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Hey, guys. Adam here with americantrucks.com. Today we're taking a closer look at and installing the ReadyLIFT 2.5-inch front leveling kit with upper control arms fitting all '06 to '18 four wheel drive RAM 1500 without air ride. You should be checking this kit out if you're looking to accomplish 3 things: reduce factory rake, fitting larger wheels and tires on your truck up to 35 inches, and getting additional ground clearance upfront for some help in some light off-road situations. This kit not only accomplishes those things, but it also comes with upgraded upper control arms that have greater wheel articulation and limit excessive downward suspension travel.First and foremost, fitting larger wheels and tires on your RAM really isn't that hard. Off the factory line, this generation RAM comes with anywhere from 30-inch to 33-inch all-season tires. Ours is factory 33s. Now, if you're looking to fit up to 35s comfortably, then you'll need a leveling kit like this, 2.5 inches is the perfect front end amount to give you enough room to fit 35-inch tires without modification. Now, with some of the more aggressive mud terrain tires, you may experience slight rubbing at full turn depending on your wheel offset, but fitting up to 35s is absolutely doable, as you can see on our '14 RAM here. When it comes to leveling out your truck's appearance by reducing the factory rake, a 2.5-inch leveling kit like this from ReadyLIFT makes it super easy. If you're not familiar with the term rake, just know that it's referring to your truck's front end sitting lower than the rear in order to help with towing and hauling applications.Now, a lot of truck owners out there want a more even stance, in which case 2.5 inches is a really common leveling kit size to get that job done. Getting additional ground clearance is easily attainable with a leveling kit as well. Naturally by bringing your front end up a couple of inches, you'll be able to drive over some of those smaller obstacles that you otherwise would have come in contact with at the front end. The stock front bumper and lip sits pretty low, so any additional height can make a difference with those smaller hazards on and off-road. This particular kit from ReadyLIFT is a laser cut high quality steel that has a black powder coated finish on top to help with corrosion and rust resistance. Keep in mind that the physical spacer here measures in at about 1.75 inches, but with the changes in suspension geometry and spring compression, you'll achieve the final lift height of 2.5 inches. If you've got some front end accessories that'll weigh down the front, like an off-road winch bumper, you may want to consider bumping up to a 3-inch leveling kit just to offset some of that added weight to achieve the same lift height.The price for this kit comes in right around 550 bucks. It's a great way to make a big difference to appearance and fitment for your truck while upgrading some suspension components to accommodate the added height. Whenever you lift your truck, you're inevitably changing that suspension geometry, 2.5 inches isn't a lot of lift, but it can put more stress in your factory upper control arms and ball joints over time. ReadyLIFT takes some preventative measures with this kit by adding in upgraded tubular upper control arms that are stronger and have greater wheel articulation in the ball joint. The ball joint here is made for lifted applications, and with the included bump stops, your downward suspension travel will be limited so you won't overextend the ball joints at full droop.The installation for this leveling kit comes in right around two out of three wrenches on our difficulty meter. You won't need any specialty tools with this kit like a spring compressor because your new spacer is going to sit right at the top of your factory strut without needing to disassemble it. It'll take you about two, maybe three hours from start to finish to knock out both sides. Keep in mind, you want to get an alignment done once everything is said and done. And you want to make sure you're torquing down everything back to factory spec if you're tackling it yourself. I'm gonna walk you through the whole process. Let's get started.Tools used in this install include an impact gun, an air impact gun, ratchet, 15, 16, and 18-millimeter deep sockets, 18-millimeter short socket recommended, 19-millimeter deep socket, 21, 22, and 15/16ths deep socket, swivel socket's recommended, 15-millimeter wrench and ratcheting wrench, hammer and pry bar, flathead screwdriver, 21 and 15/16ths wrenches.All right. To kick things off, I'm gonna show you guys how to uninstall your factory strut here on our front driver side. Of course you want to get your wheel out of the way, that's step number one. We're supported on a lift, but if you're working on the floor, make sure you have a floor jack properly supporting the weight of the vehicle. Moving on from there, we'll have to disconnect the ABS lines from the knuckle and from the brake line itself just to make sure that when the knuckle drops down out of the upper control arm, we're not putting too much stress on those brake lines.All right, so for this ABS line, just follow it down to the back of your knuckle here, that's connected with a plastic clip. Just gonna wiggle that back and forth till it pops up. Now, you want to follow that guy up to the top here, that's connected to your brake line, that you're just gonna pull apart just like that. All right, so now we have no slack here and a little bit of less slack here.Next up, grab a 16-millimeter deep socket and we're going to remove the factory nut off of our sway bar end link. All right, set that aside. All right, next up, we're going to disconnect our tie rod end. Now, before we get started, you want to know that this is a 21-millimeter nut. Now, in some cases, if you use an impact gun on this, the entire stud will spin in that ball joint. You may need a 10-millimeter socket and a 21-millimeter wrench to get the nut off while holding that stud steady. For our first time I'm going to use our 21-millimeter deep socket and my air gun to get this guy off. All right, so, ours didn't give us any trouble, but that is still worth noting. Now, before I take this guy out, I'm actually going to leave it in and just put that nut a couple of threads on just to keep the entire hub assembly from rotating while tackling the upper control arm.All right, so next we're going to do the upper control arm to the knuckle. Now, RAM uses a castle nut here which has these open gaps all the way around, and through one of the gaps going through the stud itself is a metal retaining pin. We're going to use needle nose pliers to pull that pin straight out. All right, set that aside. Now, for this, I'm going to use an 18-millimeter ratcheting wrench. I highly recommend picking up a set of ratcheting wrenches for this install. There's a lot of different aspects of this that ratcheting wrenches will be a lot easier to use.All right, so, once we broke that loose, I can back this off with my hand. Now, big thing to remember is we have to dislodge the ball joint from the knuckle. You can see this stud didn't break free with that. So I'm going to leave this nut on a couple of threads, we're going to grab our hammer, and we're going to swing and tap against here to dislodge that. And then we'll use a pry bar to pull it down and take our nut off. Now, for this, you want to grab a ball-peen hammer and we're going to tap right up against the side here of the knuckle.All right, with that dislodged, you'll see that the upper control arm moves freely in there. Let's take our nut off and it comes with that larger spacer. Once you have the castle nut and spacer out, set those aside. All right, so from here we can go back to the tie rod end, take that nut off, lift the tie rod end out. I like to hang it up over that sway bar end link and then put our nut back on the stud just so we don't lose it. Here we can lift the upper control arm out of the knuckle. There we go. And what I like to do is just grab the upper control arm castle nut and thread it right back on again so we don't lose it just like the tie rod end.All right. Next up, we're going to tackle the bottom strut bolt holding it to the lower control arm. Now, the nut here, I'm going to use a 15/16ths deep socket on my impact gun. And I'm going to use a 21-millimeter wrench to hold the bolt head on the inside. At this point, you can grab a ball-peen hammer and just tap the end of that to pop it through. Some cases you may be able to pull it straight out, if not, you can grab a flathead screwdriver and just stick it in there and hammer the back end of that.All right. So, now we can focus on the top three strut tower nuts. Grab a 15-millimeter wrench and I'm going to use, again, the 15-millimeter ratcheting wrench. Again, this really comes in handy. We're going to loosen up these three top nuts. All right. So, now our strut is free. I'm gonna use a pry bar here between the lower control arm and the strut body at the bottom to pry this guy out of position.All right. So, next up, we want to assemble our spacer to the top of our factory strut. To do that, you're basically going to drop this guy right on to the factory studs. It only goes on one way, so if you're having trouble lining it up, just keep rotating it until it drops on. Now, you want to grab the three factory nuts. The factory nuts are going to hold the strut to the new strut spacer. The new nuts included in the kit will hold the entire assembly into the truck. So, from here, what you're gonna do is lift up and drop the nut on. All right, there isn't really enough room to just stick it in there, so you have to lift up on the spacer first and drop all three nuts into place. Now, you can grab a 15 wrench and tighten these guys down. All right. So, now we're ready to throw this in the truck.All right. Now, this is going to be pretty simple. Basically I'm going to take one nut and I'm going to place it on the top of our upper control arm for safe and easy keeping. Then you're going to take your strut assembly, line it up to the holes in the strut tower, and place it through. Once it goes all the way through, grab that one nut, it's really all you need just to hold it in place, and thread that guy all the way down. So, now the strut is in place, and we can reassemble everything else.All right. Now, before we put everything back together, it may be helpful to take the top of the sway bar end link nut off along with the bushing and bracket there or the spacer, we're just going to set that aside, it will give us more articulation in the lower control arm. All right. So, at this point, I'm just going to lift that tie rod end out of the way so you can see, we basically need to get this fork on the bottom of the strut over the lower control arm to seat where those open holes are. I recommend using a pry bar, I think it's going to be one of your easier ways to get this done. You're basically just going to lift up and pry down so that it seats correctly on the lower control arm.All right. So, next part is to get the factory bolt back through the bottom of the strut. Bolt head is going to be on the inside facing out like that. This gets to be pretty tricky getting the bolt holes to line up, so you might want to grab a smaller pry bar, and you're basically going to lift up until the hole on the inside lines up so you can get that bolt through. So, I got a helping hand here, we're going to put the bolt in the opposite way it came out to help line it up. Grab a hammer and tap it through.All right. Now, I know getting that bolt back in is a lot of a problem, it can give you a little bit of a headache here trying to get it back in the same way it came out. So, if you need to, you can flip the bolt around and put the bolt head on the front of the vehicle side going into the inside of the lower control arm. There's no problem doing that, doesn't make a difference. So, that's what we did there just to get it to line up better. Grab your hammer and tap it all the way through. Now we can put the nut on the other side and tighten that bolt down. All right. So, now we can put our nut back on the other side here. Grab your 15/16ths wrench for the nut and your 21 socket for the bolt head and tighten them down.All right. Now, this step is a little bit more difficult to see because the inner wheel well liner is here, but you want to make sure you're putting all three nuts on all three studs, we already had one on the front, we just got to hit those back two. And from here you're gonna grab a 17 socket or ratchet and tighten these 3 down. For these, I like to use a ratcheting wrench, I find it to be easier because this one's a little bit longer, I get a little bit more leverage. All right. There you have it.All right, let's reconnect our tie rod end. So, I'm gonna take off that factory nut that I put on there for safekeeping, lift up your knuckle, and drop that guy into place. Thread the factory nut back on. All right. Grab your 21 socket and tighten down that nut.All right. So, while we're down here, we have our sway bar end link back through the sway bar, drop your bushing back on and the spacer followed up with the 16 nut. Grab your socket set, grab your 16 socket, and tighten that down. Again, I'm using a swivel to make it easier.All right. Now that we have everything else out of the way, the last step here is to focus on swapping our upper control arm. Getting the old one out of the way is extremely easy. There's one bolt holding each of the sides onto the frame here. I'm going to use my 18 short socket this time along with the swivel on my impact gun. I'm basically going to go into this wheel well, it is an awkward angle but you can get this guy out. And I'm just going to gun this guy off. The nut itself has a plate welded to it, so it should catch on the frame, so you don't need a ratchet or a wrench to hold the nut on the other side. There you go. Disconnect that from my gun. Pull this guy out. Now, this bolt should just slip out.This side is a little bit trickier, you have a couple of wires in the way. I pushed the wheel well liner back in. I'm using the same socket and swivel but you have to get a little creative how you get that on. Now, the nut can't really back out all the way into the strut tower, so you got to pull it a certain way and basically feed the bolt off of that nut. So you can slide that out. A little yoga around the wires, pull your upper control arm out.All right. So, quickly, I just want to go through the similarities and differences between our factory upper control arm I have in my right hand and our new ReadyLIFT tubular upper control arm in my left. Now, visually, there's not a ton to talk about. Your factory upper control arm is a little bit thinner or smaller in diameter when it comes to the tubing than your new one, your new one is a lot thicker, it looks sturdier, it looks stronger. And that's something definitely worth noting. The bushings themselves on the new one are obviously refreshed. The factory bushings are looking in pretty good condition for how many years our RAM has been on the road. But at the end of the day, upgrading to the new poly bushings from the ReadyLIFT upper control arms will go a long way.Now, the biggest difference, and again, not really visually impactful, it's more of a functional thing, is the ball joint on your new upper control arm from ReadyLIFT is going to have a better articulation. You get more wheel articulation and ball joint articulation in general with the new ReadyLIFT than you did with the factory one, which is a little bit more limited. Keep in mind, your new ReadyLIFT will have bump stop brackets installed, which we'll get to in just a little bit, to help limit downward wheel articulation. But at the end of the day, this guy here is just going to outperform your factory one time and time again. So, at this point, I want to throw this guy in. We're going to use our factory bolts to get it attached to our frame, and then we'll focus on installing our bump stop.All right. So, now we're gonna install the upper control arm. Keep in mind, guys, they are side specific, so you want to make sure you're grabbing the side that you're starting on, I'm on the driver side. I'm going to put the factory nut just in there just for safekeeping at the moment, we're going to basically feed this guy into the factory perch locations where it bolts up, squeeze it in there. They are new bushing, so it might be a little tight at first. The factory bolt, I'm basically just feed it through, just like that. Let that droop down, take the factory nut and I'm basically just going to thread it on a couple of threads until it's gripping. Put that up against the frame so that when I tighten it down, it's easier. Before I tighten this guy down, I want to put the other bolt in, so I know that they're lined up properly. So, before this gets tight and makes it hard to move, let's line that guy up first.All right. So, for the left one, again, just make sure you're lining things up here. Put the bolt in through the same way it came out. All right. Now, remember, the nut has a really tight spot, so you got to make sure the bolt is not fully in in order to get the nut to slide in. All right, just rotate that bolt a couple of times to get it to catch the threads. Once you know it's on there, good to move on.So, next up, we're focusing on our bump stop bracket that will limit downward suspension travel. We do have to install the bump stop separately to the top. The stud comes through the inside here. This is going to be facing the outside of the vehicle. And we have a flat washer and a nylon lock nut. So you want to flip it upside down, drop that washer onto the stud, follow it up with the nylon lock nut. Now, it's a tight space, so it can kind of be a little bit awkward to get your fingers in there. But you just want to get it on a couple of threads. Once you do have it on a couple of threads, grab a 13 socket, deep socket, and tighten that guy down. Now, before I get it all the way tight, just keep in mind, the stud on the bump stop is offset toward one side, so when you rotate it, it actually moves around the top plate. So you want to make sure that you're favoring the front of the bump stop where the open slot is. Once you have it in that position, fully tighten down that stud. Perfect. Now we can start installing it on the frame.All right. So, the next part can be a little tough to see, but the bump stop is going to basically go right into this oval hole on the right side of our driver side upper control arm. So, it's gonna go right there. Now, there's another plate, this flat plate which is going to go on the inside of the frame, you got to wrap your arm around the back to put this through there. And then this long golden bolt is gonna go right through. All right. So, at this point, you kind of got to feel with your hands on the backside, put that bolt plate through it, it'll line up with the oval hole on the other side, of course, follow that up with the lock washer and the nut. All right. So now I'm putting the nylon lock nut on the backside. Put that as far in as you can by hand, we're gonna grab our socket, and you might have to use a wrench or a socket or whatever you can find that works in this tight space behind the frame and tighten these two down. All right. So, once you like the alignment there, grab an 18 socket for both sides and tighten it down.The next step here is to attach the upper control arm to the knuckle here. Now, I'm going to do that before I tighten down the bushings on the frame just because we have really easy articulation up and down, and it's going to make our lives a whole lot easier getting this on. Remove the castle nut that comes pre-installed, drop the upper control arm into place. All right, just like that. There's a thicker spacer or washer here that you want to put on first under that followed up with the castle nut. I'm just going to back that all the way up by hand. Now you can grab your socket and tighten that down. Now you need a 19 socket to get this nut tightened. I got my swivel on there. Let's tighten this guy down.Now, when it comes to installing your new retainer pin, you just want to make sure the holes align with the holes in the castle nut. So, if it's not aligned, you can't find that hole, you may need to either tighten or crack loose a little bit on that nut just to get that to align. But once it's aligned, it should easily go in. Last steps, let's tighten up the upper control arm bolts. Of course we're going to push the wheel well liner in a little bit, switch over to our 18 short socket and tighten it down.That's gonna wrap this one up, guys. If you're looking to pick up the ReadyLIFT 2.5-inch leveling kit with the upper control arms, you can do so right here at americantrucks.com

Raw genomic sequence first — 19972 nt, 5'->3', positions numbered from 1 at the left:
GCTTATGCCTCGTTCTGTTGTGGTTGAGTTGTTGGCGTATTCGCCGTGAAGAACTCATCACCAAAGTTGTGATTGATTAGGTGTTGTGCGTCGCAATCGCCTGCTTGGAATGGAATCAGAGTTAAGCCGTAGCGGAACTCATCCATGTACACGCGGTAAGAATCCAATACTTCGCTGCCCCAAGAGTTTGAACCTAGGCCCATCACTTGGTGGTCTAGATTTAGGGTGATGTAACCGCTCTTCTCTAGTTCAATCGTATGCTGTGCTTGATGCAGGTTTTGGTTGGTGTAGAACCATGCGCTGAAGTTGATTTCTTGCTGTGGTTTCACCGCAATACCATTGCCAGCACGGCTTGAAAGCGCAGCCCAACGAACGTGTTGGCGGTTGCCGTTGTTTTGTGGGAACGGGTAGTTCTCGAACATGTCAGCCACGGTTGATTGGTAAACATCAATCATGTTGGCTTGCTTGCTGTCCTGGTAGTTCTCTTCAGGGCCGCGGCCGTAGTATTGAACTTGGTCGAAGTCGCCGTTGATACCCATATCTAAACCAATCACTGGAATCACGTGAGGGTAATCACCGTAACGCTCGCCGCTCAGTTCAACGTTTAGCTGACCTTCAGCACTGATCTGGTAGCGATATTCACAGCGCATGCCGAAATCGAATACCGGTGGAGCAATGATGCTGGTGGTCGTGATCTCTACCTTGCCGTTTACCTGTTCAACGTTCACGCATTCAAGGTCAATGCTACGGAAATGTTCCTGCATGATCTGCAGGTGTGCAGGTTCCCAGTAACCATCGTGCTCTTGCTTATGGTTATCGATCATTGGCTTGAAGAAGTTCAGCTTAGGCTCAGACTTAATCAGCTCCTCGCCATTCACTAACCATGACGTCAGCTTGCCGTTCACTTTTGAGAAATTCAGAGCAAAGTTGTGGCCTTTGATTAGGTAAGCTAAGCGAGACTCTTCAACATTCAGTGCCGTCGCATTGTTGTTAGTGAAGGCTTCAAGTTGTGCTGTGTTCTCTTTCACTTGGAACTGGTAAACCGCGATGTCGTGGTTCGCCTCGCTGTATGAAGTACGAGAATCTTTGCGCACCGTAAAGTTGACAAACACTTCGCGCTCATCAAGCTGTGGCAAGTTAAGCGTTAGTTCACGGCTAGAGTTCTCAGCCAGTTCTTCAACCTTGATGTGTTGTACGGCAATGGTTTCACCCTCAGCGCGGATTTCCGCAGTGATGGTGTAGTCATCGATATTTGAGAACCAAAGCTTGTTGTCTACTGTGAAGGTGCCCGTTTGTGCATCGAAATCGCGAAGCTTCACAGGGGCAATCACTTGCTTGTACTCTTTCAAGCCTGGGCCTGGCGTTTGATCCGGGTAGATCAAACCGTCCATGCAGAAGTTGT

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(approx) 3 Hours
Light to Moderate mechanical skill required.
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Not for use with factory air ride suspension